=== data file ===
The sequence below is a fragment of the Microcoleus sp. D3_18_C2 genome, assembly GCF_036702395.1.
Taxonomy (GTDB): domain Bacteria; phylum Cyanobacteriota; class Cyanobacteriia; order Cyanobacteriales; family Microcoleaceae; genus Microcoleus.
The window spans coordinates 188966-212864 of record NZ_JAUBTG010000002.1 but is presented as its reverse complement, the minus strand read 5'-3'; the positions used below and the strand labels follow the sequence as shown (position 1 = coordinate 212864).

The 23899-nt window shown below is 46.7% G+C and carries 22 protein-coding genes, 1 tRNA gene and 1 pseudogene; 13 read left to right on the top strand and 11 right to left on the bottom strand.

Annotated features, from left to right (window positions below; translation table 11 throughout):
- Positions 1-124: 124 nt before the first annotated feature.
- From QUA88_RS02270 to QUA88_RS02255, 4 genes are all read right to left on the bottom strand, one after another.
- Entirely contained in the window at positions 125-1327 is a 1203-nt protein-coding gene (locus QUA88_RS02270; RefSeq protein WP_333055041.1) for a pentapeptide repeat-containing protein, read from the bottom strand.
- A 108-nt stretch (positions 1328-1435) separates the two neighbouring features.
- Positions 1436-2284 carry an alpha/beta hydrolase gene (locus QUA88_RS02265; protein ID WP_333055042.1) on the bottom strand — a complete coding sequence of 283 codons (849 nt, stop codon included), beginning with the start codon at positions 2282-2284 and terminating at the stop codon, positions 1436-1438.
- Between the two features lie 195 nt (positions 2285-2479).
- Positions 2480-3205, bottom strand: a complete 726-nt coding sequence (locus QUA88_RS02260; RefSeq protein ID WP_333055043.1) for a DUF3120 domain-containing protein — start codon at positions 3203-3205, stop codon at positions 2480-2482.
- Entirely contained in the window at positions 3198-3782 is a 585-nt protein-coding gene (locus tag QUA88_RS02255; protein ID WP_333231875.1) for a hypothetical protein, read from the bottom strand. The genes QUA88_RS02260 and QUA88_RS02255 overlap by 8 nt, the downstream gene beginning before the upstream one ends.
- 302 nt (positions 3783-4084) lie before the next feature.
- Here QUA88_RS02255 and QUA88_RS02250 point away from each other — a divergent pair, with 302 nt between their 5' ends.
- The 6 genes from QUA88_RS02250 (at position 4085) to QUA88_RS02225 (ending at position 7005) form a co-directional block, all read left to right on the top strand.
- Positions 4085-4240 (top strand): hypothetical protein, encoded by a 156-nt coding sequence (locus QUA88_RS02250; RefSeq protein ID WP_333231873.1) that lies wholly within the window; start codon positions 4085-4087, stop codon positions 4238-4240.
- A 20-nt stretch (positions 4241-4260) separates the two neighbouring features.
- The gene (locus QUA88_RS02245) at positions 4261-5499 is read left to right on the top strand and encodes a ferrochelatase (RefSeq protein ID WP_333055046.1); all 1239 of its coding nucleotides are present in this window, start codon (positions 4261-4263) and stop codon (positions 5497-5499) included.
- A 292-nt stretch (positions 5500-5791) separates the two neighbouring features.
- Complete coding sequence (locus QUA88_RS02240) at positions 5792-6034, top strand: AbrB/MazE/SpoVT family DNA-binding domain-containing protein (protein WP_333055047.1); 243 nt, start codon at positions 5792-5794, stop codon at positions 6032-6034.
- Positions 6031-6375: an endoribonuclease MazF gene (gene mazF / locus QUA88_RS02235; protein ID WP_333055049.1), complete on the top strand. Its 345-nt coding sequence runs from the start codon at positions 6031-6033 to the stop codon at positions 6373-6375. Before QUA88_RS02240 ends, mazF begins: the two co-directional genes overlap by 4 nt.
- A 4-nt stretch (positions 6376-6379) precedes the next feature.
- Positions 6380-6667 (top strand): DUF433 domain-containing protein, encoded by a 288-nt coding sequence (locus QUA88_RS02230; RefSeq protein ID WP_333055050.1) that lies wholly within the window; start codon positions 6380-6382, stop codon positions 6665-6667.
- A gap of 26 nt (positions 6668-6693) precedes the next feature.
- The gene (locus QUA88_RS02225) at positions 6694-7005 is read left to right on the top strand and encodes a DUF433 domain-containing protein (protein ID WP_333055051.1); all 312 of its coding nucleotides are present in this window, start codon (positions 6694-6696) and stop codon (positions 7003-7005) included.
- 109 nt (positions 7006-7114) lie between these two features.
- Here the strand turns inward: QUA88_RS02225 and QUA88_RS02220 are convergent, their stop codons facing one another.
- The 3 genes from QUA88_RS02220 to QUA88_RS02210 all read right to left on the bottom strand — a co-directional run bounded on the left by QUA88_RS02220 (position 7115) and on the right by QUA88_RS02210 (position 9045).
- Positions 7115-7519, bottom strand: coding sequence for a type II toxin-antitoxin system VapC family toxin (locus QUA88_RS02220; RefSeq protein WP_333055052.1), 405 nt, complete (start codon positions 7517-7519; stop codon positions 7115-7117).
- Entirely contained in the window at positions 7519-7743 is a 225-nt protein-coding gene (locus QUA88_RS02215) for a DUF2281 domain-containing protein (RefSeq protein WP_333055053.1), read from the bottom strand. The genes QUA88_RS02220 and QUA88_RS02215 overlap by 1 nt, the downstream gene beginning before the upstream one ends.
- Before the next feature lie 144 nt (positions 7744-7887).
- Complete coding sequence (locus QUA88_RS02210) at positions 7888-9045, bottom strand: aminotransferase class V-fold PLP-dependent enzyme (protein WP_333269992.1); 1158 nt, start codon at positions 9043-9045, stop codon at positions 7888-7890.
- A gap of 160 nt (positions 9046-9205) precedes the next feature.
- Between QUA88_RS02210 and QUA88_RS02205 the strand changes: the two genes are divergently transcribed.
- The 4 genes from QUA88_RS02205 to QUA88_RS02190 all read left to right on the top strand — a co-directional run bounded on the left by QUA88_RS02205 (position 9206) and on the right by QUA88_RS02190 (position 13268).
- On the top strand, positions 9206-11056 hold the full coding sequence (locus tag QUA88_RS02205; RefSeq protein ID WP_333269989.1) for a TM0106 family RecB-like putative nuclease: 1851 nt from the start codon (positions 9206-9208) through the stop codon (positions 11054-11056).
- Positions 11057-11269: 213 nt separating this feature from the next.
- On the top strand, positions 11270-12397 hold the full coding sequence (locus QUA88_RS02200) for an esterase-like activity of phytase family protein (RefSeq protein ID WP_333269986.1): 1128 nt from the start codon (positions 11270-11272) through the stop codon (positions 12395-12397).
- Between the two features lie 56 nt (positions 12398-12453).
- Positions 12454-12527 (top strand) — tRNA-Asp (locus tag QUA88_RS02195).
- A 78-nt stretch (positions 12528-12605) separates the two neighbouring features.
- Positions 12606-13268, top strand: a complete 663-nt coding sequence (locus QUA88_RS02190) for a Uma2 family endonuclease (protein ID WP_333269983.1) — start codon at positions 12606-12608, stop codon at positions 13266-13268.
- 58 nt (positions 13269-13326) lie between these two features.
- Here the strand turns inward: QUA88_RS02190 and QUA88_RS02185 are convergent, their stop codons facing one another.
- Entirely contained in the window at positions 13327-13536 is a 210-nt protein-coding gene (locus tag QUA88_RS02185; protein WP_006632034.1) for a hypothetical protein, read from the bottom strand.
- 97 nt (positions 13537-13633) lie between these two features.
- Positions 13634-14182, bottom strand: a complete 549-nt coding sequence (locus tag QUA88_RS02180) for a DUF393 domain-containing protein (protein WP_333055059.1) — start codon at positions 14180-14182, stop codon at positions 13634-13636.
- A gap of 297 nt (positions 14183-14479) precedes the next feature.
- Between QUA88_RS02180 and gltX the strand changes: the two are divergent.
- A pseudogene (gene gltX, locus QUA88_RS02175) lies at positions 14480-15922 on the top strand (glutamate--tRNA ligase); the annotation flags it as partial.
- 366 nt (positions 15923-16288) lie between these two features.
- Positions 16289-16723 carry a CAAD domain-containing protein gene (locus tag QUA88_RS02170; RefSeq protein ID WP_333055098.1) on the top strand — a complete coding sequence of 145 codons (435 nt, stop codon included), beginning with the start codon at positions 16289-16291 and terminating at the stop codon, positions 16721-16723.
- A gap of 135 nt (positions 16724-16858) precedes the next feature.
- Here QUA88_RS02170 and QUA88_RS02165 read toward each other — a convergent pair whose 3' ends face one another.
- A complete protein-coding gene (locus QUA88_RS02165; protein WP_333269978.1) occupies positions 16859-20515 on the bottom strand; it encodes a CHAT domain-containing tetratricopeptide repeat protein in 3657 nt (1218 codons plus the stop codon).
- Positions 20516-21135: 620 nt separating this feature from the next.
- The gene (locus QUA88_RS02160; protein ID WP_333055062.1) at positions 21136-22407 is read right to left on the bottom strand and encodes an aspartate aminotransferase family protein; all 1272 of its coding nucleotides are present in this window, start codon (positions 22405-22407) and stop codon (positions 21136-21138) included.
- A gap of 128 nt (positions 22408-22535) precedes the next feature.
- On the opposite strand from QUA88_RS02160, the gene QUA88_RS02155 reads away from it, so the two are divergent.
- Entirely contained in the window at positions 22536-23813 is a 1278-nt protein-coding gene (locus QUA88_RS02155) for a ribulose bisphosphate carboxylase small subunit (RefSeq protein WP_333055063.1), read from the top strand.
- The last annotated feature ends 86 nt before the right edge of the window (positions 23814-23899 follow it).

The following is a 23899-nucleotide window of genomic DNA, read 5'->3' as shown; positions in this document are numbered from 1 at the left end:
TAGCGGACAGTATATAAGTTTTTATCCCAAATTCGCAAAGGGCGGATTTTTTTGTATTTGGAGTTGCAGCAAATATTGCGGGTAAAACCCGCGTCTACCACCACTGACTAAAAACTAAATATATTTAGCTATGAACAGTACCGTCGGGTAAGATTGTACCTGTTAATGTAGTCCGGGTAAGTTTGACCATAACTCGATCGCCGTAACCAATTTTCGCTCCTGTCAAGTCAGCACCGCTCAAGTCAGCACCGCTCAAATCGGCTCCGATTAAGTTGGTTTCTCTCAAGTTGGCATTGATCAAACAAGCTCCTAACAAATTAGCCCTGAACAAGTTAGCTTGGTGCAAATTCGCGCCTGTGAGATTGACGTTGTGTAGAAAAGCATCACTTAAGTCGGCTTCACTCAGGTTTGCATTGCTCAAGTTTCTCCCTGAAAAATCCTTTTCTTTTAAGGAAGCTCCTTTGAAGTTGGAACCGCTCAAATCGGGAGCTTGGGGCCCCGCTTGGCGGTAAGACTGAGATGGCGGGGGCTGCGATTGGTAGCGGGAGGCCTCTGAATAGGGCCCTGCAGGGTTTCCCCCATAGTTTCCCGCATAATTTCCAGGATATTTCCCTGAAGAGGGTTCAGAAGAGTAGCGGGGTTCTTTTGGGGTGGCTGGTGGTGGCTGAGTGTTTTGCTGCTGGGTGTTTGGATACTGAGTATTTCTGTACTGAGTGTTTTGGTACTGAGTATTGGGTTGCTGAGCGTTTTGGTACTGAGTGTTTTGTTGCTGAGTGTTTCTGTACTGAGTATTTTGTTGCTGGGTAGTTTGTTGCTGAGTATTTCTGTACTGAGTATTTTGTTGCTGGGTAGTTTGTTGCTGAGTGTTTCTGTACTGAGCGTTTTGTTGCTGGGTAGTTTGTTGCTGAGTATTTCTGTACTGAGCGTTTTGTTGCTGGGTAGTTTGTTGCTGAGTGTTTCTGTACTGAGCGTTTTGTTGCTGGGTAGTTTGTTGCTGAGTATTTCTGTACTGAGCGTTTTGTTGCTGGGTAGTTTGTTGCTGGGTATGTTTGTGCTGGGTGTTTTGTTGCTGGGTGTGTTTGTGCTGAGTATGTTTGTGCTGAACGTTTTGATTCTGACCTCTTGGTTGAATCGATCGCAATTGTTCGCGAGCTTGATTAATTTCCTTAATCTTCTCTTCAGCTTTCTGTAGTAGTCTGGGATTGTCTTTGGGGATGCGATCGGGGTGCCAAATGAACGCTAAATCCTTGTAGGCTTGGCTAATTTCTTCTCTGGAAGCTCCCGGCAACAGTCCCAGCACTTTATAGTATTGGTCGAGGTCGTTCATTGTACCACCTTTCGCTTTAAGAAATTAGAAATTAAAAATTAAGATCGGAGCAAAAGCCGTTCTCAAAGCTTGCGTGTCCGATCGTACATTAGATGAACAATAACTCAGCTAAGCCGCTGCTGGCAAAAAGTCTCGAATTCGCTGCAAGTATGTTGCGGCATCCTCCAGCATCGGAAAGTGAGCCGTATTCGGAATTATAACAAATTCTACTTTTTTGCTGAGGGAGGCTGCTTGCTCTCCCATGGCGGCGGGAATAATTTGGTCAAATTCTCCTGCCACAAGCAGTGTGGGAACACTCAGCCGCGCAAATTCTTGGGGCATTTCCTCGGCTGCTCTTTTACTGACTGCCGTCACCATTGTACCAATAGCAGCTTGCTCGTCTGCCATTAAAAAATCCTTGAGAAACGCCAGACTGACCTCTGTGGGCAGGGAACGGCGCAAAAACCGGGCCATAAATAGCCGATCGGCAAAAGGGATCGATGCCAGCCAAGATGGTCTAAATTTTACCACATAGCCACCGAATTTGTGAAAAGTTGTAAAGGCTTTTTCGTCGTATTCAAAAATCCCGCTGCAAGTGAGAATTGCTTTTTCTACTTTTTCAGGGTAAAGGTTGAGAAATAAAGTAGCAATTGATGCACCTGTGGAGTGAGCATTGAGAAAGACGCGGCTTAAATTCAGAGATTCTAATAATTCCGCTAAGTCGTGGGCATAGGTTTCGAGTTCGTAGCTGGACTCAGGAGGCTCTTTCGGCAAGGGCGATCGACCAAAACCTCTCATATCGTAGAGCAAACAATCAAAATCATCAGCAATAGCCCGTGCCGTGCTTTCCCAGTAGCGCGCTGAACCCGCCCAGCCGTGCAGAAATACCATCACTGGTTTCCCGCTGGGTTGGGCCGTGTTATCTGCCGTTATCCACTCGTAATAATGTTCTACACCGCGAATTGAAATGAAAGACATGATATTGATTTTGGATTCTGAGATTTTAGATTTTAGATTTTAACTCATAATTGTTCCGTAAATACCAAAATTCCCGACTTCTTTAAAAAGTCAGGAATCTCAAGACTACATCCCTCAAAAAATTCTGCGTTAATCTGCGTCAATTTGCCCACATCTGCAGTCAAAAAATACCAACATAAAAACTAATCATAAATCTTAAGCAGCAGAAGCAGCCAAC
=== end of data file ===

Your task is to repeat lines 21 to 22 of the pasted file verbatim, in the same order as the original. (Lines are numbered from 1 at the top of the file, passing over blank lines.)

- Complete coding sequence (locus QUA88_RS02240) at positions 5792-6034, top strand: AbrB/MazE/SpoVT family DNA-binding domain-containing protein (protein WP_333055047.1); 243 nt, start codon at positions 5792-5794, stop codon at positions 6032-6034.
- Positions 6031-6375: an endoribonuclease MazF gene (gene mazF / locus QUA88_RS02235; protein ID WP_333055049.1), complete on the top strand. Its 345-nt coding sequence runs from the start codon at positions 6031-6033 to the stop codon at positions 6373-6375. Before QUA88_RS02240 ends, mazF begins: the two co-directional genes overlap by 4 nt.